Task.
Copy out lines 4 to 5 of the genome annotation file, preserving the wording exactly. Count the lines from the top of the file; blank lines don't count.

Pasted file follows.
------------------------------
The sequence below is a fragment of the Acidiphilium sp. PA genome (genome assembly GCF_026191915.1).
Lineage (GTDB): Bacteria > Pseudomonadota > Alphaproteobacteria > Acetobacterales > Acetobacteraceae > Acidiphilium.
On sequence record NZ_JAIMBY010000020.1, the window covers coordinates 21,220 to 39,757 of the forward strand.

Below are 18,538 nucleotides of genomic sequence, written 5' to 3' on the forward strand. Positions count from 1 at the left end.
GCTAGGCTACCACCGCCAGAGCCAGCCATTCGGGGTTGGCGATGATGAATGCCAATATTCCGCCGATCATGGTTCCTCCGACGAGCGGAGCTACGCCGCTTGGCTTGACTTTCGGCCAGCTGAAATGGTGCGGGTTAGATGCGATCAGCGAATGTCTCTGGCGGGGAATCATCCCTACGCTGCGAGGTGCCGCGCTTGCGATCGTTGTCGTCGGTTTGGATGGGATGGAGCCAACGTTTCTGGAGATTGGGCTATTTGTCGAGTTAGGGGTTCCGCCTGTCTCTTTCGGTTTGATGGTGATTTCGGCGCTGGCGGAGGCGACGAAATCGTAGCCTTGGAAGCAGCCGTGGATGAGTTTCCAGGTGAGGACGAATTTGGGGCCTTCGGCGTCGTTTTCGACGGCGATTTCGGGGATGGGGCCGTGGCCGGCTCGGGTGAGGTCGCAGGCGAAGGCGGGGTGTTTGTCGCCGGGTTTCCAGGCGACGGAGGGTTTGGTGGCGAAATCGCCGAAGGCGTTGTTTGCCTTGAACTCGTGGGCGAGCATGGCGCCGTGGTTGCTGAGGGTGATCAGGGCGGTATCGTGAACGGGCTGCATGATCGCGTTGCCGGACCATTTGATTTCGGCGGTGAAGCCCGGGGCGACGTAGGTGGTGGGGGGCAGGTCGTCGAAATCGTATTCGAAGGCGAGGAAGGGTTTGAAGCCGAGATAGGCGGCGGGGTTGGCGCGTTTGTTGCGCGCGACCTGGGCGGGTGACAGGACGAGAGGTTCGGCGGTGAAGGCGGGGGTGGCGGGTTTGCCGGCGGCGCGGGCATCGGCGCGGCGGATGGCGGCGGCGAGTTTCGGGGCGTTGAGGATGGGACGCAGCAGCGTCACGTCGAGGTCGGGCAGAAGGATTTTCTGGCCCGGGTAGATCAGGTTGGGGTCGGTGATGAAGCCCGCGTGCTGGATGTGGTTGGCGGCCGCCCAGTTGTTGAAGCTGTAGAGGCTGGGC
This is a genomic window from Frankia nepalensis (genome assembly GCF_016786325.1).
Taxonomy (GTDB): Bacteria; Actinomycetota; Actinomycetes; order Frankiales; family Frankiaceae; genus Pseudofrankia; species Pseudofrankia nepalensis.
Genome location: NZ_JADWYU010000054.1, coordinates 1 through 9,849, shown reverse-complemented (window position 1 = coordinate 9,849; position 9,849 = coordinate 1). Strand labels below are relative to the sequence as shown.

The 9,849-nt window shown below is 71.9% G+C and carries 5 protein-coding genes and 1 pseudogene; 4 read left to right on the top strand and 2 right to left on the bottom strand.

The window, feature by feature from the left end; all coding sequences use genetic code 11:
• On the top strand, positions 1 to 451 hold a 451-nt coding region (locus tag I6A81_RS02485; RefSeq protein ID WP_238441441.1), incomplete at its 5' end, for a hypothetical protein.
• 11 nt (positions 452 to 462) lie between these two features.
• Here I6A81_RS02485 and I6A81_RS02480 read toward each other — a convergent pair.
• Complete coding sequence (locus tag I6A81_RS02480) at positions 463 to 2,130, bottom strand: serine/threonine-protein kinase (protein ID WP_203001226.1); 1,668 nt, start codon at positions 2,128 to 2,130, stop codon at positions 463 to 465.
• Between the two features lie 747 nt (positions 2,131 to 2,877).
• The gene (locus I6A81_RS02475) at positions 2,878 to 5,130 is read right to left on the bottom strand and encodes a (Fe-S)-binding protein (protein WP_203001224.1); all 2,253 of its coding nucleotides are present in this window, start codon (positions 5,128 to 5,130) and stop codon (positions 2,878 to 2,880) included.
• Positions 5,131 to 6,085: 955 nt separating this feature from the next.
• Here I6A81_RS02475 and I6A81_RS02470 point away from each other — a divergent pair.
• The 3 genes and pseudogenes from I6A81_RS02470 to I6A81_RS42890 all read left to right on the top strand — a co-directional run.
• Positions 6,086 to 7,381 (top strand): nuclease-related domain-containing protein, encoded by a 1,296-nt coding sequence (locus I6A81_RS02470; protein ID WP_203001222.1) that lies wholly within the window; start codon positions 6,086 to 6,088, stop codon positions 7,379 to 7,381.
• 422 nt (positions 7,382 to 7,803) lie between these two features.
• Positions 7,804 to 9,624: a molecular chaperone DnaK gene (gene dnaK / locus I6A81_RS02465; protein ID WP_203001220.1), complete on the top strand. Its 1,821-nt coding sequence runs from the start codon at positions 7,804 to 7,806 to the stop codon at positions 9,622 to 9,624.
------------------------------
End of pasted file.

Below are 18,538 nucleotides of genomic sequence, written 5' to 3' on the forward strand. Positions count from 1 at the left end.
GCTAGGCTACCACCGCCAGAGCCAGCCATTCGGGGTTGGCGATGATGAATGCCAATATTCCGCCGATCATGGTTCCTCCGACGAGCGGAGCTACGCCGCTTGGCTTGACTTTCGGCCAGCTGAAATGGTGCGGGTTAGATGCGATCAGCGAATGTCTCTGGCGGGGAATCATCCCTACGCTGCGAGGTGCCGCGCTTGCGATCGTTGTCGTCGGTTTGGATGGGATGGAGCCAACGTTTCTGGAGATTGGGCTATTTGTCGAGTTAGGGGTTCCGCCTGTCTCTTTCGGTTTGATGGTGATTTCGGCGCTGGCGGAGGCGACGAAATCGTAGCCTTGGAAGCAGCCGTGGATGAGTTTCCAGGTGAGGACGAATTTGGGGCCTTCGGCGTCGTTTTCGACGGCGATTTCGGGGATGGGGCCGTGGCCGGCTCGGGTGAGGTCGCAGGCGAAGGCGGGGTGTTTGTCGCCGGGTTTCCAGGCGACGGAGGGTTTGGTGGCGAAATCGCCGAAGGCGTTGTTTGCCTTGAACTCGTGGGCGAGCATGGCGCCGTGGTTGCTGAGGGTGATCAGGGCGGTATCGTGAACGGGCTGCATGATCGCGTTGCCGGACCATTTGATTTCGGCGGTGAAGCCCGGGGCGACGTAGGTGGTGGGGGGCAGGTCGTCGAAATCGTATTCGAAGGCGAGGAAGGGTTTGAAGCCGAGATAGGCGGCGGGGTTGGCGCGTTTGTTGCGCGCGACCTGGGCGGGTGACAGGACGAGAGGTTCGGCGGTGAAGGCGGGGGTGGCGGGTTTGCCGGCGGCGCGGGCATCGGCGCGGCGGATGGCGGCGGCGAGTTTCGGGGCGTTGAGGATGGGACGCAGCAGCGTCACGTCGAGGTCGGGCAGAAGGATTTTCTGGCCCGGGTAGATCAGGTTGGGGTCGGTGATGAAGCCCGCGTGCTGGATGTGGTTGGCGGCCGCCCAGTTGTTGAAGCTGTAGAGGCTGGGC